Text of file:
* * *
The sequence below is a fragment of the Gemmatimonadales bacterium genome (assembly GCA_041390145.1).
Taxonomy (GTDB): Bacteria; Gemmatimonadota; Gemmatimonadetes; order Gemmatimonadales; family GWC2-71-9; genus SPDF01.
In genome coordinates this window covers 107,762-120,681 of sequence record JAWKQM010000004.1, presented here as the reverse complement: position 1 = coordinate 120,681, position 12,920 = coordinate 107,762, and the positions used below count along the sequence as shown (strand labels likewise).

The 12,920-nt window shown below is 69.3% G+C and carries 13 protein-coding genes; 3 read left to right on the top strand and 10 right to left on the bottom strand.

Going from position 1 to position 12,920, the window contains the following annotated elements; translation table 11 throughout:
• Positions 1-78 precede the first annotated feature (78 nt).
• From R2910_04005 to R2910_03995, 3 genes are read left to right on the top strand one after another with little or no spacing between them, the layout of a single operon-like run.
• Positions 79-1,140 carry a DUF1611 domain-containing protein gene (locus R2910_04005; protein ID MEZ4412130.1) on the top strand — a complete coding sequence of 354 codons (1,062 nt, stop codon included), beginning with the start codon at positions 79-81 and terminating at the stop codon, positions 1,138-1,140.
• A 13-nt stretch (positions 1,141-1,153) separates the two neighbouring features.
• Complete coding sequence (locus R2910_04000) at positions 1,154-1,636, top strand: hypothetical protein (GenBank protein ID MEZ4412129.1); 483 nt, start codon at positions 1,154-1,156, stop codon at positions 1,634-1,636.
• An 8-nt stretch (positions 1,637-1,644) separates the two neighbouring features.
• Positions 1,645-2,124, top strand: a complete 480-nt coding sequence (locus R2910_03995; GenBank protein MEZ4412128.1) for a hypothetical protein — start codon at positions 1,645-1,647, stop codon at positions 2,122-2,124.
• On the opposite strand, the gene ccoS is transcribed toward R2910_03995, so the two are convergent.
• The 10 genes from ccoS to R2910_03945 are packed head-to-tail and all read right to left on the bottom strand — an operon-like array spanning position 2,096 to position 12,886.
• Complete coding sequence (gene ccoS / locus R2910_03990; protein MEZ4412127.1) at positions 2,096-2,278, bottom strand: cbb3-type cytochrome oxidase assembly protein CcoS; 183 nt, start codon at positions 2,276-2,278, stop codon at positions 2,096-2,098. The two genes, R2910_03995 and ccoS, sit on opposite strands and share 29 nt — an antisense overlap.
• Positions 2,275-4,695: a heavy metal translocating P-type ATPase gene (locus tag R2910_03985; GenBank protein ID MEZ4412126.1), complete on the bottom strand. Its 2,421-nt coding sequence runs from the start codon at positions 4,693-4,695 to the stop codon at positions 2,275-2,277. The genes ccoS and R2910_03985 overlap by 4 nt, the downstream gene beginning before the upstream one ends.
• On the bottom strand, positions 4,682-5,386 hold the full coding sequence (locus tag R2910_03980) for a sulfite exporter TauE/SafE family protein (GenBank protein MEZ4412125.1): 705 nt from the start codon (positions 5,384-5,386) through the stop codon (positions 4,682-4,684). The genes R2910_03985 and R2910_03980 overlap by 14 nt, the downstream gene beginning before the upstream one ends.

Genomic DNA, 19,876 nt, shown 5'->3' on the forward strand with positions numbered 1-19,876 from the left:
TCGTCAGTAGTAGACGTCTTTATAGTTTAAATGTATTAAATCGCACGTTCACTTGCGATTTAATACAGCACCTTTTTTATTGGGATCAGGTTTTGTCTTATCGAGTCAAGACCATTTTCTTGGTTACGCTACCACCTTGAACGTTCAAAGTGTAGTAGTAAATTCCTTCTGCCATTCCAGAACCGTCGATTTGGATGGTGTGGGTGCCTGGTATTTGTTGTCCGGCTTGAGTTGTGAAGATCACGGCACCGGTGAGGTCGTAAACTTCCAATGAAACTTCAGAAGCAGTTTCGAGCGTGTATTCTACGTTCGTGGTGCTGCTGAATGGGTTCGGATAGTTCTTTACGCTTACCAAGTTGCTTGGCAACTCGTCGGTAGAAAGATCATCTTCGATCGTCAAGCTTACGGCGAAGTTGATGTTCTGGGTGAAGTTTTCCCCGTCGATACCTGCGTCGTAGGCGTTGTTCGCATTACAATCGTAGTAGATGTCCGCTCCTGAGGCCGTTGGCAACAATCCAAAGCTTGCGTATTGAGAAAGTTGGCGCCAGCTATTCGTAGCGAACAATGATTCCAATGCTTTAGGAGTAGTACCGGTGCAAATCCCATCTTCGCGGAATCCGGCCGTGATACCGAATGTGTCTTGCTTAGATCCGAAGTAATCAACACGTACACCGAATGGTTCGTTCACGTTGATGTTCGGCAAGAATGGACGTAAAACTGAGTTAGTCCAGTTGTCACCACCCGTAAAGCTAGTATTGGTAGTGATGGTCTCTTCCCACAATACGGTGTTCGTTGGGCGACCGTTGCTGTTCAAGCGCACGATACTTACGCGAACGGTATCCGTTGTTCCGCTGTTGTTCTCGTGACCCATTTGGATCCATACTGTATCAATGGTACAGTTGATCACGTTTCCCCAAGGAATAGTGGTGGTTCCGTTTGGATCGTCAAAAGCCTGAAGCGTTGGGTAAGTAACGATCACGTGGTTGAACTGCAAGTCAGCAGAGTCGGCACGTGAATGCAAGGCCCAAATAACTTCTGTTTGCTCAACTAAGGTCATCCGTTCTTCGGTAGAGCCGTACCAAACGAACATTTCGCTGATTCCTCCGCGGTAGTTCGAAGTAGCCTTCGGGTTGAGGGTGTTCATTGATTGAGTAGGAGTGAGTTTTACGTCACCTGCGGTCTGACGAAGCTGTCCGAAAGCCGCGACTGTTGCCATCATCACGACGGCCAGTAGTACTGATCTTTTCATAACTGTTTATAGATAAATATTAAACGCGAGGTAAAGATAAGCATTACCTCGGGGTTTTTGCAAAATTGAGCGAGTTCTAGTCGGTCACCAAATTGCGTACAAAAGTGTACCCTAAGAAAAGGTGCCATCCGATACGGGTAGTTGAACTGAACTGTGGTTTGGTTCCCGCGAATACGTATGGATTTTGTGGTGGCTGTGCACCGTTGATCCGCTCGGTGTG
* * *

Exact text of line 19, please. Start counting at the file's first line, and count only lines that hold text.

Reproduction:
TCGTCAGTAGTAGACGTCTTTATAGTTTAAATGTATTAAATCGCACGTTCACTTGCGATTTAATACAGCACCTTTTTTATTGGGATCAGGTTTTGTCTTATCGAGTCAAGACCATTTTCTTGGTTACGCTACCACCTTGAACGTTCAAAGTGTAGTAGTAAATTCCTTCTGCCATTCCAGAACCGTCGATTTGGATGGTGTGGGTGCCTGGTATTTGTTGTCCGGCTTGAGTTGTGAAGATCACGGCACCGGTGAGGTCGTAAACTTCCAATGAAACTTCAGAAGCAGTTTCGAGCGTGTATTCTACGTTCGTGGTGCTGCTGAATGGGTTCGGATAGTTCTTTACGCTTACCAAGTTGCTTGGCAACTCGTCGGTAGAAAGATCATCTTCGATCGTCAAGCTTACGGCGAAGTTGATGTTCTGGGTGAAGTTTTCCCCGTCGATACCTGCGTCGTAGGCGTTGTTCGCATTACAATCGTAGTAGATGTCCGCTCCTGAGGCCGTTGGCAACAATCCAAAGCTTGCGTATTGAGAAAGTTGGCGCCAGCTATTCGTAGCGAACAATGATTCCAATGCTTTAGGAGTAGTACCGGTGCAAATCCCATCTTCGCGGAATCCGGCCGTGATACCGAATGTGTCTTGCTTAGATCCGAAGTAATCAACACGTACACCGAATGGTTCGTTCACGTTGATGTTCGGCAAGAATGGACGTAAAACTGAGTTAGTCCAGTTGTCACCACCCGTAAAGCTAGTATTGGTAGTGATGGTCTCTTCCCACAATACGGTGTTCGTTGGGCGACCGTTGCTGTTCAAGCGCACGATACTTACGCGAACGGTATCCGTTGTTCCGCTGTTGTTCTCGTGACCCATTTGGATCCATACTGTATCAATGGTACAGTTGATCACGTTTCCCCAAGGAATAGTGGTGGTTCCGTTTGGATCGTCAAAAGCCTGAAGCGTTGGGTAAGTAACGATCACGTGGTTGAACTGCAAGTCAGCAGAGTCGGCACGTGAATGCAAGGCCCAAATAACTTCTGTTTGCTCAACTAAGGTCATCCGTTCTTCGGTAGAGCCGTACCAAACGAACATTTCGCTGATTCCTCCGCGGTAGTTCGAAGTAGCCTTCGGGTTGAGGGTGTTCATTGATTGAGTAGGAGTGAGTTTTACGTCACCTGCGGTCTGACGAAGCTGTCCGAAAGCCGCGACTGTTGCCATCATCACGACGGCCAGTAGTACTGATCTTTTCATAACTGTTTATAGATAAATATTAAACGCGAGGTAAAGATAAGCATTACCTCGGGGTTTTTGCAAAATTGAGCGAGTTCTAGTCGGTCACCAAATTGCGTACAAAAGTGTACCCTAAGAAAAGGTGCCATCCGATACGGGTAGTTGAACTGAACTGTGGTTTGGTTCCCGCGAATACGTATGGATTTTGTGGTGGCTGTGCACCGTTGATCCGCTCGGTGTG